84 min. Galician.
In a village on the Galician coast, life has slowed to a crawl. All that moves is the light over the bay, the swell around the shore, the fronds of weed swirled along by the river, the animals that now wander unheeded through the dark houses. Their inhabitants stand motionless, each trapped in a different stance, on the mudflats, in the streets, by the dam, next to the mysterious rock whose form is that of the wave that sank Rubio’s boat and pulled the fisherman under, thus ushering in the curse. They speak in voiceover and their accounts overlap, their words revolve more around their own predicament than telling a linear story, they keep talking of Rubio, of past warnings, of the red moon, the beast, the sea. Even if everything still looks like today, they say a thousand years have already passed. But movement is coming, three witches have come down from the mountain, soggy footsteps can be heard on the soundtrack, pressure builds behind the dam and scales shimmer in the depths. As the old map which opens the film suggests, magical tales of treacherous waters, drowned sailors and monsters from the deep stretch far back into history but how do such tales end in the present day? (jl)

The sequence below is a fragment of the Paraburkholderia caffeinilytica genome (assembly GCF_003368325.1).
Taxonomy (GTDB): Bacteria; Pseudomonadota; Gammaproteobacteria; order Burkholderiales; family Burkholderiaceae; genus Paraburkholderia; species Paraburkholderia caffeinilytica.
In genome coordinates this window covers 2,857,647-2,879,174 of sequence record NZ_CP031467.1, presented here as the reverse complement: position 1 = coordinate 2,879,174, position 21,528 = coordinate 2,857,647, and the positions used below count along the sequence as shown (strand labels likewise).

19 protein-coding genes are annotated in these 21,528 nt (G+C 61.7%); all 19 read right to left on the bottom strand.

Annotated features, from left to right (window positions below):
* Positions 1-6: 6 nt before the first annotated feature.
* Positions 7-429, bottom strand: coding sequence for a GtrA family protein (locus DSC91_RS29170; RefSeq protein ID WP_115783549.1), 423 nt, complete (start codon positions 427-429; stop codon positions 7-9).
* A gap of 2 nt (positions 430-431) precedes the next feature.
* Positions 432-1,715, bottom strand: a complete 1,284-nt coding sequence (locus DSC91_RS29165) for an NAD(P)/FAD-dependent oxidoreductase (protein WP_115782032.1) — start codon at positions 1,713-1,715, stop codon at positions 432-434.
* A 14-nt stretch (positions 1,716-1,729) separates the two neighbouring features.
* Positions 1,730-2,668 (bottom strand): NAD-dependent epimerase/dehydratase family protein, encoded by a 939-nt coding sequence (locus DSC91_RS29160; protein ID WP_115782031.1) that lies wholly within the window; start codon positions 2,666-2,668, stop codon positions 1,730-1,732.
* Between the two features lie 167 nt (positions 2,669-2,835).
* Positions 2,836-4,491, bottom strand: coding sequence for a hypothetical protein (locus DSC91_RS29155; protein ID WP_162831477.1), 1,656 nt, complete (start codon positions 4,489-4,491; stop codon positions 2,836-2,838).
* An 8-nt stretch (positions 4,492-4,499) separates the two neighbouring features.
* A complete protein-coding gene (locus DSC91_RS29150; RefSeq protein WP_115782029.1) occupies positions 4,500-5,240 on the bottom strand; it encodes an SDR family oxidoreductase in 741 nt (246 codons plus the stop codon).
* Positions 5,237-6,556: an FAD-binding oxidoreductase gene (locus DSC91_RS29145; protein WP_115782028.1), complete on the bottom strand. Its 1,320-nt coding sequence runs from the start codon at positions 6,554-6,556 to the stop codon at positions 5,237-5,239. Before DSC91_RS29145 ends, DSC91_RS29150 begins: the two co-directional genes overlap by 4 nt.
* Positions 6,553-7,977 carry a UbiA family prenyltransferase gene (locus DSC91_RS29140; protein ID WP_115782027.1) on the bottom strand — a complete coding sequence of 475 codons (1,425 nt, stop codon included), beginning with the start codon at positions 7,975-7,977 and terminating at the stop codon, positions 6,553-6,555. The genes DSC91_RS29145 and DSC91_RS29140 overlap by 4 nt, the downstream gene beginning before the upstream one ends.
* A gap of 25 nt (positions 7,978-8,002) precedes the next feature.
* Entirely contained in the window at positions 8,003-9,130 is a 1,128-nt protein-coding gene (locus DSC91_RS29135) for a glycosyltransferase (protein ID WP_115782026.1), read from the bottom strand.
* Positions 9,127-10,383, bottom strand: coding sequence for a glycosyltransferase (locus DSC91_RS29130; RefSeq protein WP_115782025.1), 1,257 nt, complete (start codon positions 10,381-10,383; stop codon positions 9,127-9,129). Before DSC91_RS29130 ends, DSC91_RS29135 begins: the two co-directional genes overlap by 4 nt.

Lois Patiño was born in Vigo, Spain in 1983. He studied psychology at the Complutense University of Madrid. Patiño trained as a filmmaker at the Centro Universitario de Artes (TAI) in Madrid, as well as the New York Film Academy. He completed his film studies with a master’s degree in Creative Documentary at Pompeu Fabra University in Barcelona.